Tesla Debt Downgrade Worse Than Crash Investigation
The National Transportation Safety Board (NTSB) will investigate the fatal crash of a Tesla Model X. While that was the most visible headline about Tesla Inc. (NASDAQ: TSLA) in the past few days, a downgrade of its debt by Moody’s is a greater problem.
The fatal crash, in which the driver of the Tesla was killed, involved three cars. It is not even known whether the Tesla was in self-driving mode. The accident may have totally been driver error.
The NTSB said very little about the crash in a tweet:
A fatal crash of a self-driving Uber and the decisions by Toyota and Nvidia to suspend their self-driving experiments led to more hysteria about the safety of the systems. However, industry leader Waymo said its self-driving cars are safe and that its advanced-stage experiment will continue.
Moody’s raised issues about Tesla’s ability to continue financing its operations and the structure of its debt. The credit rating agency, which already rates Tesla in the junk bond category, cut the rating yet again. The firm’s researchers wrote:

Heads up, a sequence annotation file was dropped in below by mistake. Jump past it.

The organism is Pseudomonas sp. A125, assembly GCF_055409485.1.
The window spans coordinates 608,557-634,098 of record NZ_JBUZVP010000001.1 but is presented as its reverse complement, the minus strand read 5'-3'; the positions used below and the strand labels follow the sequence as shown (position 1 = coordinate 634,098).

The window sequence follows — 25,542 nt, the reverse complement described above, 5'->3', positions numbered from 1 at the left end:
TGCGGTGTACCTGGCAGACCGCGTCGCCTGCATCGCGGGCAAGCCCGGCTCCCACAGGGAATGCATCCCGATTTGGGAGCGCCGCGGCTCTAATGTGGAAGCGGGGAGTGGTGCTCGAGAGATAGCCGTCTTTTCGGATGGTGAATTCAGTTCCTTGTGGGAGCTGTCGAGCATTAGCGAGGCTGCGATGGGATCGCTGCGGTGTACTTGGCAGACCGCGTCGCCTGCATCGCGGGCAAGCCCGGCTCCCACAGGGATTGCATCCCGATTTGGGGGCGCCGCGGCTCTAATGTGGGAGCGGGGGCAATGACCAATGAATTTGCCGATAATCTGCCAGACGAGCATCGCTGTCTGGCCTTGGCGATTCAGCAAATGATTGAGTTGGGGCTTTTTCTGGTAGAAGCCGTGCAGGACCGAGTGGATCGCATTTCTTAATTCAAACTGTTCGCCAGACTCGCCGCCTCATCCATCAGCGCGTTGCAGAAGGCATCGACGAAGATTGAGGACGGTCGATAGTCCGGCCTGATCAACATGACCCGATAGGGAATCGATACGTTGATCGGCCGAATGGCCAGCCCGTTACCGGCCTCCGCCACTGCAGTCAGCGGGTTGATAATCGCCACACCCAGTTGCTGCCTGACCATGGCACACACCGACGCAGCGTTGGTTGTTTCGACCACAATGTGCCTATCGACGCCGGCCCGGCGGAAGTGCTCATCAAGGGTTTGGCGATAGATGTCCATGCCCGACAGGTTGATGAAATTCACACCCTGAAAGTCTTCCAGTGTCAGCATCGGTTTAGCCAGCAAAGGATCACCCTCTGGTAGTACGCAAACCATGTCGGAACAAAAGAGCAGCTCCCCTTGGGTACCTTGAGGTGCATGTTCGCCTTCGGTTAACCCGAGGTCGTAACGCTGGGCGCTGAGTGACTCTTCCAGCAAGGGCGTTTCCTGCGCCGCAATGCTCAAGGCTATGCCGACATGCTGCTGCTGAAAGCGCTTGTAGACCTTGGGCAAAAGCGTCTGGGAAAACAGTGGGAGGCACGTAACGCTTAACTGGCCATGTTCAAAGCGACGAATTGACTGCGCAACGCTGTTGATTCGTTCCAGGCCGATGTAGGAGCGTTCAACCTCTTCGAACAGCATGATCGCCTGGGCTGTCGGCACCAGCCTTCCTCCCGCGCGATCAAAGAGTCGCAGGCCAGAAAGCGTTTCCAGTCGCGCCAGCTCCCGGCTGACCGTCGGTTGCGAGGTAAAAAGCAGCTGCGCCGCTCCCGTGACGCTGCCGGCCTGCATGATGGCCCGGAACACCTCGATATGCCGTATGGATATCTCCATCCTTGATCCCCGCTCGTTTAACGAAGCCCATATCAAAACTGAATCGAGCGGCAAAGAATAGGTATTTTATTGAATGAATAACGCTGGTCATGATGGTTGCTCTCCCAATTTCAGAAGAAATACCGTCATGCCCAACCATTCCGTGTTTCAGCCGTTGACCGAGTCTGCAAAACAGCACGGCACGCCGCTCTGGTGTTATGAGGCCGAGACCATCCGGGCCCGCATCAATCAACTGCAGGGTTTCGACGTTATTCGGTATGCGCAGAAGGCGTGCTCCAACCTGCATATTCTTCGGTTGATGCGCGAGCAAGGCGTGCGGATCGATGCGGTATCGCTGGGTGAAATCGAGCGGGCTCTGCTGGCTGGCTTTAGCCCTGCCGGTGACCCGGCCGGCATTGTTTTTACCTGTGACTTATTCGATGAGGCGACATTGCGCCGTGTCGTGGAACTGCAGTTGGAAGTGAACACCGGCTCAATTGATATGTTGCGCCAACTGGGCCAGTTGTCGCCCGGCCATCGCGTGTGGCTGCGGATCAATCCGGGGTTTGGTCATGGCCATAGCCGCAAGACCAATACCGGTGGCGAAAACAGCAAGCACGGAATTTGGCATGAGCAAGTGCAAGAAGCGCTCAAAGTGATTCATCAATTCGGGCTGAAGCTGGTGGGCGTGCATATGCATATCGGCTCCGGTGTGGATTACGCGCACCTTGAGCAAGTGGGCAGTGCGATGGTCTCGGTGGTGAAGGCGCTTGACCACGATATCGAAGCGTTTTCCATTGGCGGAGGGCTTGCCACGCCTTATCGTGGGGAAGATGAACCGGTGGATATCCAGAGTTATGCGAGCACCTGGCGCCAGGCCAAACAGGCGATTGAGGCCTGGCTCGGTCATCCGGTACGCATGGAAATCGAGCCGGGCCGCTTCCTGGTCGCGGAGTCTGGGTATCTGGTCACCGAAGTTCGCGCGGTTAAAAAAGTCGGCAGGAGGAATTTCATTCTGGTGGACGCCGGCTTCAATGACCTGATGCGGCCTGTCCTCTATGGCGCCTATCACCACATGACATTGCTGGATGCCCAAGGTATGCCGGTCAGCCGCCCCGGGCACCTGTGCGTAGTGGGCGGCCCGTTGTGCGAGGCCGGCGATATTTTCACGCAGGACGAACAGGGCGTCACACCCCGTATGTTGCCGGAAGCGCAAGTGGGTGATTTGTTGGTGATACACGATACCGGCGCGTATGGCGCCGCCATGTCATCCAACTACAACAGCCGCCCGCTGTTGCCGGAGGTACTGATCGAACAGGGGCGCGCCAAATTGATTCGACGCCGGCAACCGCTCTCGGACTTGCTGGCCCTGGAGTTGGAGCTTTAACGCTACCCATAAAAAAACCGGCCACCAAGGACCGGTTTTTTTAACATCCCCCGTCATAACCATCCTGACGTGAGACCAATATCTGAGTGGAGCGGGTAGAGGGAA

Moody’s Investors Service downgraded Tesla, Inc.’s (Tesla) Corporate Family Rating (CFR) to B3 from B2, unsecured note rating to Caa1 from B3, and Speculative Grade Liquidity rating to SGL-4 from SGL-3. The outlook is negative.
Tesla’s ratings reflect the significant shortfall in the production rate of the company’s Model 3 electric vehicle. The company also faces liquidity pressures due to its large negative free cash flow and the pending maturities of convertible bonds ($230 million in November 2018 and $920 million in March 2019). Tesla produced only 2,425 Model 3s during the fourth quarter of 2017; it is currently targeting a weekly production rate of 2,500 by the end of March, and 5,000 per week by the end of June. This compares with the company’s year-earlier production expectations of 5,000 per week by the end of 2017 and 10,000 by the end of 2018.
At its core, the comments question whether Tesla’s basic business plan is so flawed that it threatens the company’s ability to be successful at all. If it is not the worst sort of news Tesla could get, it is close.